This blog provides a meditation on the Episcopal daily readings along with a headline from world news:
The Birth of Isaac
21The Lord dealt with Sarah as he had said, and the Lord did for Sarah as he had promised.2Sarah conceived and bore Abraham a son in his old age, at the time of which God had spoken to him.3Abraham gave the name Isaac to his son whom Sarah bore him.4And Abraham circumcised his son Isaac when he was eight days old, as God had commanded him.5Abraham was a hundred years old when his son Isaac was born to him.6Now Sarah said, ‘God has brought laughter for me; everyone who hears will laugh with me.’7And she said, ‘Who would ever have said to Abraham that Sarah would nurse children? Yet I have borne him a son in his old age.’
Hagar and Ishmael Sent Away
8 The child grew, and was weaned; and Abraham made a great feast on the day that Isaac was weaned.9But Sarah saw the son of Hagar the Egyptian, whom she had borne to Abraham, playing with her son Isaac.*10So she said to Abraham, ‘Cast out this slave woman with her son; for the son of this slave woman shall not inherit along with my son Isaac.’11The matter was very distressing to Abraham on account of his son.12But God said to Abraham, ‘Do not be distressed because of the boy and because of your slave woman; whatever Sarah says to you, do as she tells you, for it is through Isaac that offspring shall be named after you.13As for the son of the slave woman, I will make a nation of him also, because he is your offspring.’14So Abraham rose early in the morning, and took bread and a skin of water, and gave it to Hagar, putting it on her shoulder, along with the child, and sent her away. And she departed, and wandered about in the wilderness of Beer-sheba.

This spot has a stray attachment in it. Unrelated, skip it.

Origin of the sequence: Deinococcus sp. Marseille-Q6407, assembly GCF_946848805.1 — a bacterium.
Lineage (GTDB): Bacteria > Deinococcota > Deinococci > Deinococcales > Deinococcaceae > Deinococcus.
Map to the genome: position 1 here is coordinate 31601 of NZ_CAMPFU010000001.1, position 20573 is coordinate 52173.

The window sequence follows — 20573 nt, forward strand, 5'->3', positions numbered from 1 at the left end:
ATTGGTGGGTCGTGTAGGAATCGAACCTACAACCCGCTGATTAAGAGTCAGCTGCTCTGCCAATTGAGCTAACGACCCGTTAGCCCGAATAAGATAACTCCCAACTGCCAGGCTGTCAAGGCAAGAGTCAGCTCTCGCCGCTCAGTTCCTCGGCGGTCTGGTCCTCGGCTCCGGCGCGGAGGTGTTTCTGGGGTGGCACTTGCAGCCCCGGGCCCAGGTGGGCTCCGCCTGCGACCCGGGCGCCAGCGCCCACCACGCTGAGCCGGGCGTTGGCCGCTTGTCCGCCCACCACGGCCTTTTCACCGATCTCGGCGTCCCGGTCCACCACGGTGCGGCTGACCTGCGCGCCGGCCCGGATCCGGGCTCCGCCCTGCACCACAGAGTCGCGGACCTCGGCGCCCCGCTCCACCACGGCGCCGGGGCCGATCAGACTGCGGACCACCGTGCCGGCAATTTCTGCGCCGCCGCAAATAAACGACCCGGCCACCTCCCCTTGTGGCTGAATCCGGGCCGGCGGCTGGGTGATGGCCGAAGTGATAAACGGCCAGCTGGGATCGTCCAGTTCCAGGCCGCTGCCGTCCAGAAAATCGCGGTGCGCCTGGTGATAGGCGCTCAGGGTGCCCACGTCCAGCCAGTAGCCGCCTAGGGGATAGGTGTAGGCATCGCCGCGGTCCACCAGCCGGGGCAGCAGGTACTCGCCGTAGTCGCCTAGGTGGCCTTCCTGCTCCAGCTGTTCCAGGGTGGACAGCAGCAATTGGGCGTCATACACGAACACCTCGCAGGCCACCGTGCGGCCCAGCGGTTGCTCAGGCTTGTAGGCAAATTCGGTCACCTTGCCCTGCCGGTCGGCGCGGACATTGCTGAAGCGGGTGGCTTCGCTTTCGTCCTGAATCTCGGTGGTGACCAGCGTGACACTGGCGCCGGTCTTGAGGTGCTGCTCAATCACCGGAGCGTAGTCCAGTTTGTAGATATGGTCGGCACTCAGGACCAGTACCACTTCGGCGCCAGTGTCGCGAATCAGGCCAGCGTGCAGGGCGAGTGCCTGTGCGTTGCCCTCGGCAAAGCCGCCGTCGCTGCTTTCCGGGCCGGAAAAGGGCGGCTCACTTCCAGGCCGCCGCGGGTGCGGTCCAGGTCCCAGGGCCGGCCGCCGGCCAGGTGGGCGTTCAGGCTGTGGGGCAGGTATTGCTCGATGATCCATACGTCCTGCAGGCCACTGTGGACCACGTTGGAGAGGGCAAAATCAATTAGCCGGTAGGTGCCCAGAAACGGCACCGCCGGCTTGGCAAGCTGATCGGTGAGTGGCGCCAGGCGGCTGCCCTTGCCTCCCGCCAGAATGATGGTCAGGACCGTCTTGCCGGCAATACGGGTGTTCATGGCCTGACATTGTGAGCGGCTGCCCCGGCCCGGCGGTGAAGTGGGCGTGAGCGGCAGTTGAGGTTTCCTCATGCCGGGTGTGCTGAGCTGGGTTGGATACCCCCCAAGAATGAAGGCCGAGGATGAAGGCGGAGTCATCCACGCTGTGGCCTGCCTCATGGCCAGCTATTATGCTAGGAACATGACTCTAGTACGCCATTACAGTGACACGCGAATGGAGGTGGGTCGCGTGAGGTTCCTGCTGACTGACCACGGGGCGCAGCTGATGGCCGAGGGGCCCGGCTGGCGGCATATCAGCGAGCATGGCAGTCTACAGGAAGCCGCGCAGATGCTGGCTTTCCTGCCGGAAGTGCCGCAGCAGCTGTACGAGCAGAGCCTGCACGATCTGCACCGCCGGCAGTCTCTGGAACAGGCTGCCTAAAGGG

15 When the water in the skin was gone, she cast the child under one of the bushes.16Then she went and sat down opposite him a good way off, about the distance of a bowshot; for she said, ‘Do not let me look on the death of the child.’ And as she sat opposite him, she lifted up her voice and wept.17And God heard the voice of the boy; and the angel of God called to Hagar from heaven, and said to her, ‘What troubles you, Hagar? Do not be afraid; for God has heard the voice of the boy where he is.18Come, lift up the boy and hold him fast with your hand, for I will make a great nation of him.’19Then God opened her eyes, and she saw a well of water. She went, and filled the skin with water, and gave the boy a drink.
20 God was with the boy, and he grew up; he lived in the wilderness, and became an expert with the bow.21He lived in the wilderness of Paran; and his mother got a wife for him from the land of Egypt.
When finally the narrative reaches its crazy climax in the birth of Isaac, the child whose very name means laughter, the narrator typically doesn’t spend too much time on the rejoicing but turns to the painful story of Hagar and Ishmael. The reader will remember that God has assured Hagar that He sees her and will not overlook her. God’s purpose is with the future of Abraham’s descendants through Isaac but his care is not exclusive. Ishmael also will be the father of a great nation. God’s love for Abraham is not based on carelessness towards other tribes. “God has heard the voice of the boy”-God is always attentive to the voice of the one who has been rejected. When, against all probability our prayers have been answered, then and especially then, we should know that God is looking past us to those whose prayers have not been answered, the unhappy, the unhealed, the rejected. Any triumphalism from those who believe they have experienced God’s favour (like Sarah) is not pleasing to God.